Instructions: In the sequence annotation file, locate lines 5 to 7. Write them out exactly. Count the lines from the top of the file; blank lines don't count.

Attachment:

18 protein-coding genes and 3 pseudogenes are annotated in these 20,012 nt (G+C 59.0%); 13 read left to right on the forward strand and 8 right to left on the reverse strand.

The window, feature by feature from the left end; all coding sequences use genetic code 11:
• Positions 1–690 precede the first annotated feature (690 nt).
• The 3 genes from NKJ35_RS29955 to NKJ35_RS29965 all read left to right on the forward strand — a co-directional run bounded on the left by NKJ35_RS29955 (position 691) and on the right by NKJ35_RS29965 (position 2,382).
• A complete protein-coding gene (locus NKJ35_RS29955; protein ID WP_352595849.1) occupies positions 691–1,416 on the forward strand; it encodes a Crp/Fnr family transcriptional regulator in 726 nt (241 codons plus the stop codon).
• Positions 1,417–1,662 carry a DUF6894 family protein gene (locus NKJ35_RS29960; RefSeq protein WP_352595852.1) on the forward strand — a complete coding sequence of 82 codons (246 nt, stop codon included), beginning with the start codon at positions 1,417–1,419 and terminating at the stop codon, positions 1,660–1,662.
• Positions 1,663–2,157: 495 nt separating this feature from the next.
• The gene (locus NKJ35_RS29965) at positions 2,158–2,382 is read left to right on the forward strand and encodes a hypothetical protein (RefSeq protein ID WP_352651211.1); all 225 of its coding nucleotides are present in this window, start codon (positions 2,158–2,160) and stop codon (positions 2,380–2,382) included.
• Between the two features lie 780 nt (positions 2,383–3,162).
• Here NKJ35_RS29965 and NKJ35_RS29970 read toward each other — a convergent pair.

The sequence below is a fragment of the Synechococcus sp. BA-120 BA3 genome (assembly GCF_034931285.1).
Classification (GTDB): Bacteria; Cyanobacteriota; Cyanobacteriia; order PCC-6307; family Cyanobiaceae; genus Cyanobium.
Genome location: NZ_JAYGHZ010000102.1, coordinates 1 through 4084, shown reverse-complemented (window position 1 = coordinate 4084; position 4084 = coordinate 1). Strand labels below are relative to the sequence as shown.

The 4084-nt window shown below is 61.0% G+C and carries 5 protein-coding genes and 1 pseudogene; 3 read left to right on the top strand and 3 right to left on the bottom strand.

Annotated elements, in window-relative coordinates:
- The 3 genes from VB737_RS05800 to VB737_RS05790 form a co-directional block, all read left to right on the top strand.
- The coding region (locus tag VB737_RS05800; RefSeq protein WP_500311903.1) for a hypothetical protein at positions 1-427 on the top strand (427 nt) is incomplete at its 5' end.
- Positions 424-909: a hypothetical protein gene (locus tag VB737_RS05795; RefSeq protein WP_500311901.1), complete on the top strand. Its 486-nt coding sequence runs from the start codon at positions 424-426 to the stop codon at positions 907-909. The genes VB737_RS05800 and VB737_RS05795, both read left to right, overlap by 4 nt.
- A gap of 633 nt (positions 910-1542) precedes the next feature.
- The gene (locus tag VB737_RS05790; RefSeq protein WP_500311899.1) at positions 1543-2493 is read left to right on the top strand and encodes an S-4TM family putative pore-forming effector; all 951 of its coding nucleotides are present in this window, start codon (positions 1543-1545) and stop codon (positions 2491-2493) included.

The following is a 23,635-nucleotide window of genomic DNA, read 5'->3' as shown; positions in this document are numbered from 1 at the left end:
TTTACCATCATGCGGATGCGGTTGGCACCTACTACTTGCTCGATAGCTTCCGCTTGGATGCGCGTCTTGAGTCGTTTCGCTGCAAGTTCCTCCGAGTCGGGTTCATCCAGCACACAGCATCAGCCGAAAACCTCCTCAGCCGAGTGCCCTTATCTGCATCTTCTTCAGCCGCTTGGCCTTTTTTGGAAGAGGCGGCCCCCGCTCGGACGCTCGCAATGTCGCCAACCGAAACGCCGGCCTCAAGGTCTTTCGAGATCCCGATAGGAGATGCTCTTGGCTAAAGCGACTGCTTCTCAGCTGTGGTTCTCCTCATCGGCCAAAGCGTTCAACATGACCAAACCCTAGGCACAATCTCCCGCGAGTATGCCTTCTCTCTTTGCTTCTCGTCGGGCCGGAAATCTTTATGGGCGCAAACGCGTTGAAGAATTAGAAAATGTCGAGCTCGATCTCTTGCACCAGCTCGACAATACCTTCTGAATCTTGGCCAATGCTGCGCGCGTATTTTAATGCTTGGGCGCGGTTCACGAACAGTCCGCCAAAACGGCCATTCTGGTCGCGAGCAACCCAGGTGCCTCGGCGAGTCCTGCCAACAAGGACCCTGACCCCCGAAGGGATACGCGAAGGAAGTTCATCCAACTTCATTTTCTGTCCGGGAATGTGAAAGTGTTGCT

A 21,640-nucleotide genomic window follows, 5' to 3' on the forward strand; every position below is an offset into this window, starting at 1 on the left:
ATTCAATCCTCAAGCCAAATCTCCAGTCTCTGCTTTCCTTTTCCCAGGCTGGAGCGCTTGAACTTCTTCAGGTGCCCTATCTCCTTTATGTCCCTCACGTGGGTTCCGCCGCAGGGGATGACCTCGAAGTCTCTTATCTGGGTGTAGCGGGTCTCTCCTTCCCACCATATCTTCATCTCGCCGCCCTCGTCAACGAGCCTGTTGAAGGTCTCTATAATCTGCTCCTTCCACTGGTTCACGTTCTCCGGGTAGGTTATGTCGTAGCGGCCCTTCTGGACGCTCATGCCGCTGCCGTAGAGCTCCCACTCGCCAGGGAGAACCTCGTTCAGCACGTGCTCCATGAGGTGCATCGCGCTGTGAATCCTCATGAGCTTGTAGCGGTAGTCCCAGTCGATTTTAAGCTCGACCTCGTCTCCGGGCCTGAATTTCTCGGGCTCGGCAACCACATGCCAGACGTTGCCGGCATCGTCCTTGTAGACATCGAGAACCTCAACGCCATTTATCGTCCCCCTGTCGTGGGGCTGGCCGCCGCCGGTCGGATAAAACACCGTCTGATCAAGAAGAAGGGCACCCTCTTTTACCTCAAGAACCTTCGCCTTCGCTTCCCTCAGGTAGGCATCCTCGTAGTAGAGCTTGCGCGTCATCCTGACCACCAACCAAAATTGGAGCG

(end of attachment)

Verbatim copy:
• A complete protein-coding gene (locus NKJ35_RS29955; protein ID WP_352595849.1) occupies positions 691–1,416 on the forward strand; it encodes a Crp/Fnr family transcriptional regulator in 726 nt (241 codons plus the stop codon).
• Positions 1,417–1,662 carry a DUF6894 family protein gene (locus NKJ35_RS29960; RefSeq protein WP_352595852.1) on the forward strand — a complete coding sequence of 82 codons (246 nt, stop codon included), beginning with the start codon at positions 1,417–1,419 and terminating at the stop codon, positions 1,660–1,662.
• Positions 1,663–2,157: 495 nt separating this feature from the next.